“What magic is this?” she whispered.

“No magic, Buffy. A reward.”

“A reward? From the Powers? I don’t want it. I don’t want anything from them. What did they ever do for me except take things away,” she said bitterly. “What did they ever do for you?”

The certainty in Angel’s eyes faltered for an instance. “Let me touch you,” he said.

“If you touch me, will I feel it?”

Angel reached out and lay his finger against Buffy’s cheek, tracing a delicate line down to the corner of her mouth. His finger was cool and its touch sent a shiver of sense memory through Buffy’s body. She felt her eyes fill with tears.

“Please, Angel.”

He pulled back. “I’m sorry.”

“No, please, touch me. I need you to. I want you to even if it’s not real.”

“But it is real, Buffy,” Angel said, sliding his hands up her arms. She didn’t resist as he pulled her sweater over her head and then reached up to smooth the tousled hair from her face. Her skin flushed pink, part desire, part warmth from the fire. Buffy felt her will, her opposition, melt away.

Angel’s knowing hands skimmed over Buffy’s skin and Buffy felt her body surge forward from his almost-touch. She willed her eyes to stay open, to focus on those well-remembered hands, the long elegant fingers tracing the pattern of bluish veins just beneath the surface of her skin as though her body was a map and if he traveled just the right way, he’d end up someplace he’d never been before.

His fingers cruised to a stop in the hollow between her breasts. She knew he was memorizing the steady thump of her heart and, suddenly...

Buffy reached out and put her hand against Angel’s chest, pressed her fingers against the cool fabric of his shirt. It wasn’t enough. She slipped her fingers into the gap between the buttons and pulled, scattering buttons. His skin was flawless and cool and she laid the palm of her hand flat against his heart. It was silent.

“But you were alive, once, weren’t you?” she said meeting his eyes.

“Yes,” he answered, his gaze unflinching.

“And we were together?”


“Something happened.”

Angel placed his much larger hand over Buffy’s and said, “Something always happens, Buffy.”

“I remember,” she said. “Why now? Why am I remembering now when it doesn’t even matter anymore?”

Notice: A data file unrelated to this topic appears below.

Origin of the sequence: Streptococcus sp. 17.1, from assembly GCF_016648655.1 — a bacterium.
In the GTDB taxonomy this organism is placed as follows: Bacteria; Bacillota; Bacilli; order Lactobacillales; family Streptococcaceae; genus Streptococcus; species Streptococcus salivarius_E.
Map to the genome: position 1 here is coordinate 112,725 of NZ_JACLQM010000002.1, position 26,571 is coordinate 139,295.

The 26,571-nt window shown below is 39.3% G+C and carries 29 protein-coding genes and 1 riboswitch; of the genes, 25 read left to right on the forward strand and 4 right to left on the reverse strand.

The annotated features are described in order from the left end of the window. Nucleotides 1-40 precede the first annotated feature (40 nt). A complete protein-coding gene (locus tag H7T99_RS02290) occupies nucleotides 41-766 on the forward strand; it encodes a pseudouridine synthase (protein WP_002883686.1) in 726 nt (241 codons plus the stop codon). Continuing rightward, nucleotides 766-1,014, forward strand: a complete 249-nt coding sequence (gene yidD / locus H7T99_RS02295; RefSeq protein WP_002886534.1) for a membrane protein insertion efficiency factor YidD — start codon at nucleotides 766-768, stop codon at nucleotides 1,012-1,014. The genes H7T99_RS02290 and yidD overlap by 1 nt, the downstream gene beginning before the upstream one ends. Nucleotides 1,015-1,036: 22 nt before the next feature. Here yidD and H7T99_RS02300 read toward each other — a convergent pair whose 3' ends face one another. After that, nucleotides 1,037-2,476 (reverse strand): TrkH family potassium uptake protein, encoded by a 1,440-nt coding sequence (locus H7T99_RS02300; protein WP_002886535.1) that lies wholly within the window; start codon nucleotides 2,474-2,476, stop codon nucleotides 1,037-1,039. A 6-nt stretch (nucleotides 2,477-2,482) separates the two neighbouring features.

“Doesn’t it?”

Buffy pulled her hand from Angel’s and squirmed out of the chair. “Goddamn it, Angel,” she said, pulling her sweater over her head. “I am not 17. I’m not even 27. What, you think you and the Powers can just waltz through the snow at Christmas and gift me with some memory. One day in a life I barely even remember.”


“I don’t even know you anymore. And the Angel I do know would never do this. Ever,” she said, her mouth trembling from the effort it took to deal with so much information.

“I didn’t do it, sweetheart,” he said, heading for the door. “You did.”

And then coatless, bootless; out into the night, he was gone.


Buffy woke with a start. She surveyed the room cautiously, her eyes gritty and her neck aching from the uncomfortable position in which she’d been sleeping. She stood awkwardly, rubbing her neck and then, the small of her back.

From across the room the bathroom door opened and Angel emerged, a towel slung low on his hips.

Buffy smiled. “When did you get here?” she asked, padding over to him and hooking her arms around his neck.

“Late. You looked so comfortable, I didn’t want to disturb you.”

“You should have woken me up. I was having bizarro dreams,” she said. “And besides we don’t have enough time as it is.”

“Better not waste anymore of it, then,” Angel said, dropping his damp towel to the floor and swinging Buffy into his arms.

Buffy snuggled closer, burying her nose into Angel’s neck. He smelled of soap and warm, wet skin. She licked up the column of his neck to his ear lobe. “I love you,” she whispered.

Angel settled Buffy in the center of the high feather bed and then bent over to remove her clothes. She sighed contentedly.

“What were you dreaming?” Angel said, pressing kisses against his favourite places: collarbone, knuckles, eyelid and the scars that shone silver against Buffy’s golden skin.

“That you were human,” she sighed against the corner of his mouth. He smelled of toothpaste.

He kissed her hard and she felt the remnants of her dream swirl away from her. From the corner of her eye she caught the flash of morning sun. He’d pulled the curtains open and in moments the sun would spill across the bed, bathing them in light. It was Angel’s favourite time to make love.

“That’s a funny dream,” Angel said, pulling Buffy’s sweater over her head, bending his head to capture a naked, preening nipple in his mouth.

Buffy slid her fingers into Angel’s hair and tilted his head so that he was looking at her. His eyes were heavy-lidded and sleepy with desire.

“But this isn’t a dream, is it?” she whispered.

He shook his head. “No, Buffy, it’s not.”

And then Angel set about proving that he was not a figment of her imagination.

She hadn’t been a Slayer for a very long time. Angel hadn’t been human quite long enough for Buffy to really believe that he was. Their lives weren’t as she might have imagined them to be; but here, basking in the weak winter light, Buffy felt certain that she’d always known how the story would end.

The End